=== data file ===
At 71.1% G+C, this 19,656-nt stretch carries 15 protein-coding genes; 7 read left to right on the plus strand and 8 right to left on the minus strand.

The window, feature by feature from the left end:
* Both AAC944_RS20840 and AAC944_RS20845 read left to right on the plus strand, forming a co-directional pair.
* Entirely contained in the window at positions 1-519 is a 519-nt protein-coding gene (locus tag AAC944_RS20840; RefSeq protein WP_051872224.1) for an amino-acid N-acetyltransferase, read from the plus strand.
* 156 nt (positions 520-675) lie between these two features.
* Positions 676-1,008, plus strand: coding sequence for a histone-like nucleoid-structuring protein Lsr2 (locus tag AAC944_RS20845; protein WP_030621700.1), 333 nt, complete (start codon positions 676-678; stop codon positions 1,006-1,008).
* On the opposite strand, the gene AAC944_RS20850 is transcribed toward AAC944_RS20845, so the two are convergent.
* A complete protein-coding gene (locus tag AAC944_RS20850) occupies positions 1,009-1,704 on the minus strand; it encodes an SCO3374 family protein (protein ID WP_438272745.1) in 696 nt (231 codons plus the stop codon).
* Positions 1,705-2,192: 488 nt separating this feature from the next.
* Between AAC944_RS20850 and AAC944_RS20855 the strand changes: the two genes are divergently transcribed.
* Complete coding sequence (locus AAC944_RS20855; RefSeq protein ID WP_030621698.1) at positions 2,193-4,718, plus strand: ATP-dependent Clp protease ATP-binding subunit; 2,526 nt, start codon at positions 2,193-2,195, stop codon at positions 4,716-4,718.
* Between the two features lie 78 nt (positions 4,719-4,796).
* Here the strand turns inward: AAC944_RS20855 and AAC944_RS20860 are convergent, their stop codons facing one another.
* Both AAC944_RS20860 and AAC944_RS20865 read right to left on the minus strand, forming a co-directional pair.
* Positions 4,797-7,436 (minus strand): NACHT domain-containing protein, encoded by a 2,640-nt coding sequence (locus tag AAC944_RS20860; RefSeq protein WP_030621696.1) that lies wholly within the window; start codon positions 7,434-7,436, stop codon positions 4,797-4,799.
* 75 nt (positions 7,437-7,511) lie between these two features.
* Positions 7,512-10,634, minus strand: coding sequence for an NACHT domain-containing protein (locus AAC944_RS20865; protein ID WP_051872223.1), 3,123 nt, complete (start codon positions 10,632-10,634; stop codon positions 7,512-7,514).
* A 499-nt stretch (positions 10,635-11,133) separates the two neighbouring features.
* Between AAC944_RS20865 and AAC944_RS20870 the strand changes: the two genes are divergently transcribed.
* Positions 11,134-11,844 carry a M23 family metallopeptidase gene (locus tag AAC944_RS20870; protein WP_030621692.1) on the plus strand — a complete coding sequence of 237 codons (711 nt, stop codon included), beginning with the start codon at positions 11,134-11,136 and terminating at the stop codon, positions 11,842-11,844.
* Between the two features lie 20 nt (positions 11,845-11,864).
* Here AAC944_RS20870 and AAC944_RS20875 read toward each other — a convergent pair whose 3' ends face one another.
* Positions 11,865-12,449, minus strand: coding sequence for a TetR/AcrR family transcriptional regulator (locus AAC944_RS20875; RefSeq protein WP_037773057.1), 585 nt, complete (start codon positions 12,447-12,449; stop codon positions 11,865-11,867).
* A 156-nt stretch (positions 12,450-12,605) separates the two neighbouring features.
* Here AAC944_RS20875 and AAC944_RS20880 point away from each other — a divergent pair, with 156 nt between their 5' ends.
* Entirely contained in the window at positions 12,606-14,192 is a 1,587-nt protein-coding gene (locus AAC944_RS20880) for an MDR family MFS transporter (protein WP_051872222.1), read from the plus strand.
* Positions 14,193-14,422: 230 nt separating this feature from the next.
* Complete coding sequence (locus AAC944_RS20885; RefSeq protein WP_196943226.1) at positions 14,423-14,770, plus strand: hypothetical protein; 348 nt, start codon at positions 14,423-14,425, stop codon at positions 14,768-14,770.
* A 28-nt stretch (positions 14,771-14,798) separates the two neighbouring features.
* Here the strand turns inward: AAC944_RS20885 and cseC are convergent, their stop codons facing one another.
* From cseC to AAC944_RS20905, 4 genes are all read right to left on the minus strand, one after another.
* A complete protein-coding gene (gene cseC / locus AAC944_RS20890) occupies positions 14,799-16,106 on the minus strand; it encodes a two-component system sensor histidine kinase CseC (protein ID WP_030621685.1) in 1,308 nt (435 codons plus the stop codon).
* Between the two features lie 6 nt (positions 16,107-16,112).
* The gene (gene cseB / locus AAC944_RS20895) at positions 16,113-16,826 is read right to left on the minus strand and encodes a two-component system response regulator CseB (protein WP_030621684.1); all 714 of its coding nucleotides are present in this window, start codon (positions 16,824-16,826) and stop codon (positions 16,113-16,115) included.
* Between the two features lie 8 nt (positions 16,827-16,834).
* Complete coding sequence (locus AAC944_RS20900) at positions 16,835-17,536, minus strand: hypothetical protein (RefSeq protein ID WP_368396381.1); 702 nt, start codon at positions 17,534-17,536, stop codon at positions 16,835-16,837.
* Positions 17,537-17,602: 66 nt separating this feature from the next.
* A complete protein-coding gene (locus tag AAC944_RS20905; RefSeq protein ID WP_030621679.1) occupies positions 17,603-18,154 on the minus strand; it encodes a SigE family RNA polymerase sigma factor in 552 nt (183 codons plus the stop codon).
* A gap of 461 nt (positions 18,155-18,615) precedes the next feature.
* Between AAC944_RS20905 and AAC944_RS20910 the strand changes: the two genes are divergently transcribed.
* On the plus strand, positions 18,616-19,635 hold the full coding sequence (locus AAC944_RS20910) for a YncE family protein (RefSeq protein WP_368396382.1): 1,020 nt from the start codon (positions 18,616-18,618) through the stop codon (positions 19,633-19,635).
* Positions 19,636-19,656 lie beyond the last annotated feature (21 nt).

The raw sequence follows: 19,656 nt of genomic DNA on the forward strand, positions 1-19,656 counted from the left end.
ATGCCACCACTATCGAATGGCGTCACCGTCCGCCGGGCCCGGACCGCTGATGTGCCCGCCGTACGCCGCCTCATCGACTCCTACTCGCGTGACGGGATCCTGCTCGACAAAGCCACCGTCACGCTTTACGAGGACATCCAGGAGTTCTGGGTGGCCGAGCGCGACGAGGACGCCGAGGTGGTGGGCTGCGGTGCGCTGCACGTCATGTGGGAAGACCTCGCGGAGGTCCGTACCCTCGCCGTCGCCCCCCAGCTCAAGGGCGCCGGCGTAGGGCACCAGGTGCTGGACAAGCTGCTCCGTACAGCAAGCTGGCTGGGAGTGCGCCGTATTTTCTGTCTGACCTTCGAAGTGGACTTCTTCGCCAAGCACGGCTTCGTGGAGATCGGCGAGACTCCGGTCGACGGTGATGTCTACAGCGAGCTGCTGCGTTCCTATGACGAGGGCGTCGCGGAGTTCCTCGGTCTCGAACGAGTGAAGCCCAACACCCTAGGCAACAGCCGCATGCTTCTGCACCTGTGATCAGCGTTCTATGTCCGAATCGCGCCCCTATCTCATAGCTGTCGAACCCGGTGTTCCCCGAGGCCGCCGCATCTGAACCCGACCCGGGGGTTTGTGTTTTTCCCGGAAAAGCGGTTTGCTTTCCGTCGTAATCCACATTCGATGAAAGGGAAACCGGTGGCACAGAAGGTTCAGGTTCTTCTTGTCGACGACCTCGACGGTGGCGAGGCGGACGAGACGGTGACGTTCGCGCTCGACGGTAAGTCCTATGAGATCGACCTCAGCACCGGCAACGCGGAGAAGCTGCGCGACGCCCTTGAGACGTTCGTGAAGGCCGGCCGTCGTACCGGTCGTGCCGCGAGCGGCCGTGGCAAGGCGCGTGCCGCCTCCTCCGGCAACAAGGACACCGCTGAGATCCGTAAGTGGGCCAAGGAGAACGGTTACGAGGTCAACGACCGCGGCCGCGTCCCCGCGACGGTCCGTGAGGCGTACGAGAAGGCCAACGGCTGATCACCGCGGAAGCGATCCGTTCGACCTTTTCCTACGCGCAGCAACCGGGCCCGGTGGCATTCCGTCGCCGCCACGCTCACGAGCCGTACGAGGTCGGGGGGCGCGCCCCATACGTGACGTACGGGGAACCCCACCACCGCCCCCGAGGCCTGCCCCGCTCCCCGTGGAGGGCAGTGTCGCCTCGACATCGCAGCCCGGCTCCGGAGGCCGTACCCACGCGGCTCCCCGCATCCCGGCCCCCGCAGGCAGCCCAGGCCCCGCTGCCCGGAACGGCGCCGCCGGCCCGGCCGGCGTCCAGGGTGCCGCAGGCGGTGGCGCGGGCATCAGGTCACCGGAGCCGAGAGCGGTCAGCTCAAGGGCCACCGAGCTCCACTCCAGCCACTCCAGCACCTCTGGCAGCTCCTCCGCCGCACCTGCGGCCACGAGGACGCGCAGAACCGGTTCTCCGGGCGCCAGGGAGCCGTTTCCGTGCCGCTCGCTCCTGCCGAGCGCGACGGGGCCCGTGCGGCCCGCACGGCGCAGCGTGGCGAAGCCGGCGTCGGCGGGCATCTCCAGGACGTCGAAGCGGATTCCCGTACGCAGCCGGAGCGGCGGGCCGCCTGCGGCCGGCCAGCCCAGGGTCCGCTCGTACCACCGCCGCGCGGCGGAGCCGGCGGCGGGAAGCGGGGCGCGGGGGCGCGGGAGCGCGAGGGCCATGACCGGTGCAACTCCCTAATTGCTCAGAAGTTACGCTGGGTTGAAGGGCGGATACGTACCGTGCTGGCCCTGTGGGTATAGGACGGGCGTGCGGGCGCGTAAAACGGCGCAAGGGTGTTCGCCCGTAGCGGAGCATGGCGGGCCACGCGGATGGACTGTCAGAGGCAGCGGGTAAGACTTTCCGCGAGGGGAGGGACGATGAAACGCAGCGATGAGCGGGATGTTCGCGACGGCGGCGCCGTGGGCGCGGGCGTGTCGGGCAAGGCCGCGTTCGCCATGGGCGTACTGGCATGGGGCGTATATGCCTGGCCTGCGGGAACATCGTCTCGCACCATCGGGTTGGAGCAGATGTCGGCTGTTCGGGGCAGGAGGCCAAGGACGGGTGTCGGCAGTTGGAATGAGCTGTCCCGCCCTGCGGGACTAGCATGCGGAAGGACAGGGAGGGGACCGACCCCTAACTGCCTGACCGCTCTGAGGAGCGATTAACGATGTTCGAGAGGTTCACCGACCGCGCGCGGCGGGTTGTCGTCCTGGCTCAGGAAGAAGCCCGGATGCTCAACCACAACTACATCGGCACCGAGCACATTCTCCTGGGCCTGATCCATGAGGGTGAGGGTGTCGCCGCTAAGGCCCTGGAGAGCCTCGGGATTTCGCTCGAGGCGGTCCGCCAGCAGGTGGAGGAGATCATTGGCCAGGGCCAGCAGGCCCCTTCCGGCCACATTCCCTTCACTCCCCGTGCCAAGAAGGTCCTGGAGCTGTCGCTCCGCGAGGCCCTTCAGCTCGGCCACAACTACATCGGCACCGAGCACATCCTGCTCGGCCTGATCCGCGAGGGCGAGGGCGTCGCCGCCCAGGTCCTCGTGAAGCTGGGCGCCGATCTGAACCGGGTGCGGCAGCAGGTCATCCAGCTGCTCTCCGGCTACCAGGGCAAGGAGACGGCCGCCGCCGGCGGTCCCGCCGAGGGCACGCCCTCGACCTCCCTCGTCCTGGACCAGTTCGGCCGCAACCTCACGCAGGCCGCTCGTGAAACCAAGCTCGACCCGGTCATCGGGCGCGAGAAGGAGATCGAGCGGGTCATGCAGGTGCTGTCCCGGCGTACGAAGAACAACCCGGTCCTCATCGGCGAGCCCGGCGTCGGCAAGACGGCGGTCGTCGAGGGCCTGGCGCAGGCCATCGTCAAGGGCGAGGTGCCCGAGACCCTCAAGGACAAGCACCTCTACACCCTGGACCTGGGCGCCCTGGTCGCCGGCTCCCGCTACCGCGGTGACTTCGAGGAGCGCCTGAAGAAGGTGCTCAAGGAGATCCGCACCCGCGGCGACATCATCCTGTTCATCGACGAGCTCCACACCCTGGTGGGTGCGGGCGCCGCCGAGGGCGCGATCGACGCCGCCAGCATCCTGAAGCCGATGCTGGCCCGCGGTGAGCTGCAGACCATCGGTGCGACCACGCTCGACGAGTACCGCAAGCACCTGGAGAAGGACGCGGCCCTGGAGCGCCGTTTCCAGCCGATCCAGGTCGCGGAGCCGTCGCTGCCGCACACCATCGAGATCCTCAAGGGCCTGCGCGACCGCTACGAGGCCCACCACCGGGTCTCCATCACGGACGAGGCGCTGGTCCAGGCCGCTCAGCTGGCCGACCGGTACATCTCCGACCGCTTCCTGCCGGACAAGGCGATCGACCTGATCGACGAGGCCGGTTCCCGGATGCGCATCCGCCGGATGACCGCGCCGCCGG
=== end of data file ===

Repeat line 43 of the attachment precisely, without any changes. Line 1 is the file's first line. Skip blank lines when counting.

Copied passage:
The raw sequence follows: 19,656 nt of genomic DNA on the forward strand, positions 1-19,656 counted from the left end.